During the summer, Globe Small Cap reported, the uranium company finished the first phase of its 4,500 meter drill program at Ivana. Results are pending but expected to expand the Amarillo Grande project. Blue Sky will use the data to identify areas of higher uranium concentration in the current drill area.

Globe Small Cap also pointed out that Blue Sky offers additional upside with its other potentially mineable target areas, including Ivana North and Ivana Central. The company is obtaining permits to drill at Ivana East and Cateo Cuatro. Further, drilling in 2017 showed a significant vanadium deposit present at Anit and potential mineralization as indicated by radiometric anomalies at Santa Barbara.

"The opportunity for Blue Sky in terms of vanadium production is significant in Argentina."

Also, the opportunity for Blue Sky in terms of vanadium production is significant in Argentina, as the country imports 100% of this metal. Vanadium demand by the steel industry, in which the metal is used as a strengthener, is increasing.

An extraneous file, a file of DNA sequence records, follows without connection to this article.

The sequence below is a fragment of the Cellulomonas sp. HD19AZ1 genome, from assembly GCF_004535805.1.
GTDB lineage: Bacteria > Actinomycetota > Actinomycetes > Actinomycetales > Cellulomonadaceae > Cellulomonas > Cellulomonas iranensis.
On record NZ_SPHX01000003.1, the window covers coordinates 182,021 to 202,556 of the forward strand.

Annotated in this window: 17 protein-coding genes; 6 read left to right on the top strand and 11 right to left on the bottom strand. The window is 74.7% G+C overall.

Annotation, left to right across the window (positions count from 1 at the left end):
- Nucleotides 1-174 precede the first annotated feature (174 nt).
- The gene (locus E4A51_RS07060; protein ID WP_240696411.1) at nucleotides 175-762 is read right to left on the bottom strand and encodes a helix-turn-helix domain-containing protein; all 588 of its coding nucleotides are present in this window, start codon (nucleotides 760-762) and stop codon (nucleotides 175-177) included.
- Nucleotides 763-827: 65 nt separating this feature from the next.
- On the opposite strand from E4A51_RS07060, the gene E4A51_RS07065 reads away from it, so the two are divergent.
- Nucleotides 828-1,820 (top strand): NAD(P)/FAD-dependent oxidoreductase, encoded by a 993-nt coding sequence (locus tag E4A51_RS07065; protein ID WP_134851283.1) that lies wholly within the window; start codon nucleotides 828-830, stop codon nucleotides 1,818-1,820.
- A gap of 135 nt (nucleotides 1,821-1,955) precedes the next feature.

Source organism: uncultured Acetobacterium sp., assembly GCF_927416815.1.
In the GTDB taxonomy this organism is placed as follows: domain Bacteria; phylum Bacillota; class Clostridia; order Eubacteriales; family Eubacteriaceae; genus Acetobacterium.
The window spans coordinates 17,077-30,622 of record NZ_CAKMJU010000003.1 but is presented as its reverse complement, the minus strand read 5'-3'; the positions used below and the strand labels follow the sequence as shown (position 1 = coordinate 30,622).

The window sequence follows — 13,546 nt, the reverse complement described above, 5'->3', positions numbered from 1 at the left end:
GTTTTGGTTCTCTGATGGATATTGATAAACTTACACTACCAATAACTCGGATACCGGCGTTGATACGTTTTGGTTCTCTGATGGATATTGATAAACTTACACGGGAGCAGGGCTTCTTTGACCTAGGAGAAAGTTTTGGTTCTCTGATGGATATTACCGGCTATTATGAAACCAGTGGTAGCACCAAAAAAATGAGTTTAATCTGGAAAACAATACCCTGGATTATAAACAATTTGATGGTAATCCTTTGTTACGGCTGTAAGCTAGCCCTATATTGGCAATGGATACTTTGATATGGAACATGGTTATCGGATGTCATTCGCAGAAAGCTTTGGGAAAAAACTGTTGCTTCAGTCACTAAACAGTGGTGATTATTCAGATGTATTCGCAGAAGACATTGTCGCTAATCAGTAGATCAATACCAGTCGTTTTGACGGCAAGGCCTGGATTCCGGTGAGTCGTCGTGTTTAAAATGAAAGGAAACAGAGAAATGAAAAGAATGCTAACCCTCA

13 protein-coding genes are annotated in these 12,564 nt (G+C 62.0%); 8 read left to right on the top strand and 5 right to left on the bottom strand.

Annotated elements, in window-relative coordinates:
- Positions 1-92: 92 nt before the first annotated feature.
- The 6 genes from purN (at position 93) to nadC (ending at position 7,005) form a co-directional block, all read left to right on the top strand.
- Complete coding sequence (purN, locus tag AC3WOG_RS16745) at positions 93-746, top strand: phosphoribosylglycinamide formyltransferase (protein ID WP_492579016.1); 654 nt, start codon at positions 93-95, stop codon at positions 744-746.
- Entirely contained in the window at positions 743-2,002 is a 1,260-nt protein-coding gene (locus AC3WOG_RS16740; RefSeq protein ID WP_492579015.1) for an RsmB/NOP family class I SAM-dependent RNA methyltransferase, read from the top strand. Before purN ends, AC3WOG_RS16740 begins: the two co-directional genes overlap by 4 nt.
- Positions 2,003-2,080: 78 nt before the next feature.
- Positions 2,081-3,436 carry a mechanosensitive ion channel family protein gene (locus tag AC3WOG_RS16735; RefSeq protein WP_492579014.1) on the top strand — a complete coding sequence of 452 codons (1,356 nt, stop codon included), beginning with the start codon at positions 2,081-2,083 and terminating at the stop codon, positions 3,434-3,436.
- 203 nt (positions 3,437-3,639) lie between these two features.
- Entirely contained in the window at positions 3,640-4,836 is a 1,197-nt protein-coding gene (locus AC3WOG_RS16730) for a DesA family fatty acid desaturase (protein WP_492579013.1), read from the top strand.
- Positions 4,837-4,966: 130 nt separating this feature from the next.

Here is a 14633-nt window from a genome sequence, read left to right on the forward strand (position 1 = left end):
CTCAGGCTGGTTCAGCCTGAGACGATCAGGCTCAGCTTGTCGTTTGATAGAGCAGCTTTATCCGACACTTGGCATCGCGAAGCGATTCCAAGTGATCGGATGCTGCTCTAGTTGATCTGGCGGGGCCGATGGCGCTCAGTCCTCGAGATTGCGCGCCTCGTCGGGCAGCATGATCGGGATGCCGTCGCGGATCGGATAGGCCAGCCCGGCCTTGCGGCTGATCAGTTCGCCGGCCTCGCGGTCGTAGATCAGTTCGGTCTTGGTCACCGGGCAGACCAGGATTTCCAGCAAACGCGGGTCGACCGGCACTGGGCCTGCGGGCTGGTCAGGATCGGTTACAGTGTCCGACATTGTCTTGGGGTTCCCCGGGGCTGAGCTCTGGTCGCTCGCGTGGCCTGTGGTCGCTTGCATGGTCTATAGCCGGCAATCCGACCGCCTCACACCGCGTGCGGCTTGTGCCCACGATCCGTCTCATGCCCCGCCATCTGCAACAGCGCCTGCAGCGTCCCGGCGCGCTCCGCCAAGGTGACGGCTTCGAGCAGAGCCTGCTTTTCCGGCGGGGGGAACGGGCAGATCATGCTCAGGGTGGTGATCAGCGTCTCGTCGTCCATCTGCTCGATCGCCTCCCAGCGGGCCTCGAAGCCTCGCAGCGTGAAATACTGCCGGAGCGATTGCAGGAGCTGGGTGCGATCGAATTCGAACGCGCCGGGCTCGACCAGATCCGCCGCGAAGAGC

Also, Blue Sky has a second main uranium mining area in Argentina. In the Chubut province, it encompasses the Sierra Colonia, Tierras Coloradas, and Cerro Parva projects.

Globe Small Cap purported that global macroenvironmental factors are such that a uranium supply shortage is on the horizon. The OECD Nuclear Energy Agency and the International Atomic Energy Agency Project recently wrote in their "Red Book" that the world's need for uranium will increase 75% by 2040.

The impending supply-demand imbalance will be driven, Globe Small Cap Research wrote, by the world's expected increase in the use of nuclear power as more and more policymakers realize the industrial world needs it to deal with climate change. Already there are signs around the world of this shift in thinking, such as in Japan, which restarted several nuclear programs; in France, which is rethinking its nuclear power plant terminations; and in China, which is ramping up its addition of new nuclear power plants.

Ultimately, with this changing mindset, the world will increasingly rely on the uranium market, which means greater opportunity for Blue Sky and other uranium mining companies.